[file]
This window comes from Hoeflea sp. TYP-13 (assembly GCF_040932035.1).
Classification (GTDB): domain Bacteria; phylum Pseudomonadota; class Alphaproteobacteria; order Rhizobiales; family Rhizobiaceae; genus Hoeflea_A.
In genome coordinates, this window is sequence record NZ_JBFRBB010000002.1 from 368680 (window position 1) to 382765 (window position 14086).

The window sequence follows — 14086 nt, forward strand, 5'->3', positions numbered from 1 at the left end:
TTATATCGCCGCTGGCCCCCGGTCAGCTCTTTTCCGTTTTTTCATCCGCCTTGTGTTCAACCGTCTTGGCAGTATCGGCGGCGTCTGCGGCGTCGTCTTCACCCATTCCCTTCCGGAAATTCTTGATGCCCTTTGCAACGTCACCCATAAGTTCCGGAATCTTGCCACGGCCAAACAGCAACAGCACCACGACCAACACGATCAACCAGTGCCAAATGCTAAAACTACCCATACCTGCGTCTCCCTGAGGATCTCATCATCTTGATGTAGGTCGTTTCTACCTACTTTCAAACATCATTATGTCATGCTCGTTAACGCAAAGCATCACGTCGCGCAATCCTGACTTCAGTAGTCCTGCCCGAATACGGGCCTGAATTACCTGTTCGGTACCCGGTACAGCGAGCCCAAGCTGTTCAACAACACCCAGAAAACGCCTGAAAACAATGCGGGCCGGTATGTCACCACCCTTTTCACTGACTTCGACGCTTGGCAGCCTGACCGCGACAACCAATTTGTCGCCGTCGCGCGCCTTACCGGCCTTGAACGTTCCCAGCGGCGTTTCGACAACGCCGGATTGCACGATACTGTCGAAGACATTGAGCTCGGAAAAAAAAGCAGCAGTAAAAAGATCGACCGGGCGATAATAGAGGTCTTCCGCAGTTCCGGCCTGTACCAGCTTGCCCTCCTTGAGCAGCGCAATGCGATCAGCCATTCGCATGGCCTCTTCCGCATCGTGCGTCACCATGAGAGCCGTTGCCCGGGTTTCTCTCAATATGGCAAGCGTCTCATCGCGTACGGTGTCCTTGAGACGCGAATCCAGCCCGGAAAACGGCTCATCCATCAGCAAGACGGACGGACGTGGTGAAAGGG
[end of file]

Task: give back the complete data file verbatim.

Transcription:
This window comes from Hoeflea sp. TYP-13 (assembly GCF_040932035.1).
Classification (GTDB): domain Bacteria; phylum Pseudomonadota; class Alphaproteobacteria; order Rhizobiales; family Rhizobiaceae; genus Hoeflea_A.
In genome coordinates, this window is sequence record NZ_JBFRBB010000002.1 from 368680 (window position 1) to 382765 (window position 14086).

The window sequence follows — 14086 nt, forward strand, 5'->3', positions numbered from 1 at the left end:
TTATATCGCCGCTGGCCCCCGGTCAGCTCTTTTCCGTTTTTTCATCCGCCTTGTGTTCAACCGTCTTGGCAGTATCGGCGGCGTCTGCGGCGTCGTCTTCACCCATTCCCTTCCGGAAATTCTTGATGCCCTTTGCAACGTCACCCATAAGTTCCGGAATCTTGCCACGGCCAAACAGCAACAGCACCACGACCAACACGATCAACCAGTGCCAAATGCTAAAACTACCCATACCTGCGTCTCCCTGAGGATCTCATCATCTTGATGTAGGTCGTTTCTACCTACTTTCAAACATCATTATGTCATGCTCGTTAACGCAAAGCATCACGTCGCGCAATCCTGACTTCAGTAGTCCTGCCCGAATACGGGCCTGAATTACCTGTTCGGTACCCGGTACAGCGAGCCCAAGCTGTTCAACAACACCCAGAAAACGCCTGAAAACAATGCGGGCCGGTATGTCACCACCCTTTTCACTGACTTCGACGCTTGGCAGCCTGACCGCGACAACCAATTTGTCGCCGTCGCGCGCCTTACCGGCCTTGAACGTTCCCAGCGGCGTTTCGACAACGCCGGATTGCACGATACTGTCGAAGACATTGAGCTCGGAAAAAAAAGCAGCAGTAAAAAGATCGACCGGGCGATAATAGAGGTCTTCCGCAGTTCCGGCCTGTACCAGCTTGCCCTCCTTGAGCAGCGCAATGCGATCAGCCATTCGCATGGCCTCTTCCGCATCGTGCGTCACCATGAGAGCCGTTGCCCGGGTTTCTCTCAATATGGCAAGCGTCTCATCGCGTACGGTGTCCTTGAGACGCGAATCCAGCCCGGAAAACGGCTCATCCATCAGCAAGACGGACGGACGTGGTGAAAGGG